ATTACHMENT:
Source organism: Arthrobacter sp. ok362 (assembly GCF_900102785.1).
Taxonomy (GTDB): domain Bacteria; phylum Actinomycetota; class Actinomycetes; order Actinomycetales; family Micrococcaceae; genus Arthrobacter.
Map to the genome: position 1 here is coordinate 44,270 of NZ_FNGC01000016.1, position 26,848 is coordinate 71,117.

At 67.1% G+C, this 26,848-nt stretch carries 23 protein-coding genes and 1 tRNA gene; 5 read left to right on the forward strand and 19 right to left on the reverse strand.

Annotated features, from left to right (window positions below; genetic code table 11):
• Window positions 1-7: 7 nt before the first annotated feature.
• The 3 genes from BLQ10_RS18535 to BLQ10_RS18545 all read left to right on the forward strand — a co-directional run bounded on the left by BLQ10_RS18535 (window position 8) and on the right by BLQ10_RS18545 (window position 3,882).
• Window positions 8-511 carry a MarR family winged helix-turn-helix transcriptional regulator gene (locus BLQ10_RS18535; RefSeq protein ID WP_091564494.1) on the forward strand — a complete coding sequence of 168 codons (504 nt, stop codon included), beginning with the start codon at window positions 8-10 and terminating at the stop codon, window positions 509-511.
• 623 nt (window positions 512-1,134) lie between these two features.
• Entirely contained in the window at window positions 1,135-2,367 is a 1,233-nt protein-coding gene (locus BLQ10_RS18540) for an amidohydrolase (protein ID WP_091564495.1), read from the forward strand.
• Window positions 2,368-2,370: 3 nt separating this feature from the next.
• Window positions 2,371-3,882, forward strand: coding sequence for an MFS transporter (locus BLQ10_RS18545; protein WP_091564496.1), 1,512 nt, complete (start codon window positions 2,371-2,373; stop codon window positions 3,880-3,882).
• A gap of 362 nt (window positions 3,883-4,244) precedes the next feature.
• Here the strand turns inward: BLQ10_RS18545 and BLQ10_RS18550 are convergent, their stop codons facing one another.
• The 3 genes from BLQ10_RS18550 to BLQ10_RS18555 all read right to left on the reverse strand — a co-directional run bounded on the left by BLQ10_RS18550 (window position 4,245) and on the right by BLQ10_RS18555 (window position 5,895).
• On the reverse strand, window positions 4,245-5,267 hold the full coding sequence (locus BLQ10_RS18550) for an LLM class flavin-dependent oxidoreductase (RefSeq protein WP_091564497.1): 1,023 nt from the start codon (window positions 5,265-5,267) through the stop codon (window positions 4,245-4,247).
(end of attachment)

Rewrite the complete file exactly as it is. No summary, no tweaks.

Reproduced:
Source organism: Arthrobacter sp. ok362 (assembly GCF_900102785.1).
Taxonomy (GTDB): domain Bacteria; phylum Actinomycetota; class Actinomycetes; order Actinomycetales; family Micrococcaceae; genus Arthrobacter.
Map to the genome: position 1 here is coordinate 44,270 of NZ_FNGC01000016.1, position 26,848 is coordinate 71,117.

At 67.1% G+C, this 26,848-nt stretch carries 23 protein-coding genes and 1 tRNA gene; 5 read left to right on the forward strand and 19 right to left on the reverse strand.

Annotated features, from left to right (window positions below; genetic code table 11):
• Window positions 1-7: 7 nt before the first annotated feature.
• The 3 genes from BLQ10_RS18535 to BLQ10_RS18545 all read left to right on the forward strand — a co-directional run bounded on the left by BLQ10_RS18535 (window position 8) and on the right by BLQ10_RS18545 (window position 3,882).
• Window positions 8-511 carry a MarR family winged helix-turn-helix transcriptional regulator gene (locus BLQ10_RS18535; RefSeq protein ID WP_091564494.1) on the forward strand — a complete coding sequence of 168 codons (504 nt, stop codon included), beginning with the start codon at window positions 8-10 and terminating at the stop codon, window positions 509-511.
• 623 nt (window positions 512-1,134) lie between these two features.
• Entirely contained in the window at window positions 1,135-2,367 is a 1,233-nt protein-coding gene (locus BLQ10_RS18540) for an amidohydrolase (protein ID WP_091564495.1), read from the forward strand.
• Window positions 2,368-2,370: 3 nt separating this feature from the next.
• Window positions 2,371-3,882, forward strand: coding sequence for an MFS transporter (locus BLQ10_RS18545; protein WP_091564496.1), 1,512 nt, complete (start codon window positions 2,371-2,373; stop codon window positions 3,880-3,882).
• A gap of 362 nt (window positions 3,883-4,244) precedes the next feature.
• Here the strand turns inward: BLQ10_RS18545 and BLQ10_RS18550 are convergent, their stop codons facing one another.
• The 3 genes from BLQ10_RS18550 to BLQ10_RS18555 all read right to left on the reverse strand — a co-directional run bounded on the left by BLQ10_RS18550 (window position 4,245) and on the right by BLQ10_RS18555 (window position 5,895).
• On the reverse strand, window positions 4,245-5,267 hold the full coding sequence (locus BLQ10_RS18550) for an LLM class flavin-dependent oxidoreductase (RefSeq protein WP_091564497.1): 1,023 nt from the start codon (window positions 5,265-5,267) through the stop codon (window positions 4,245-4,247).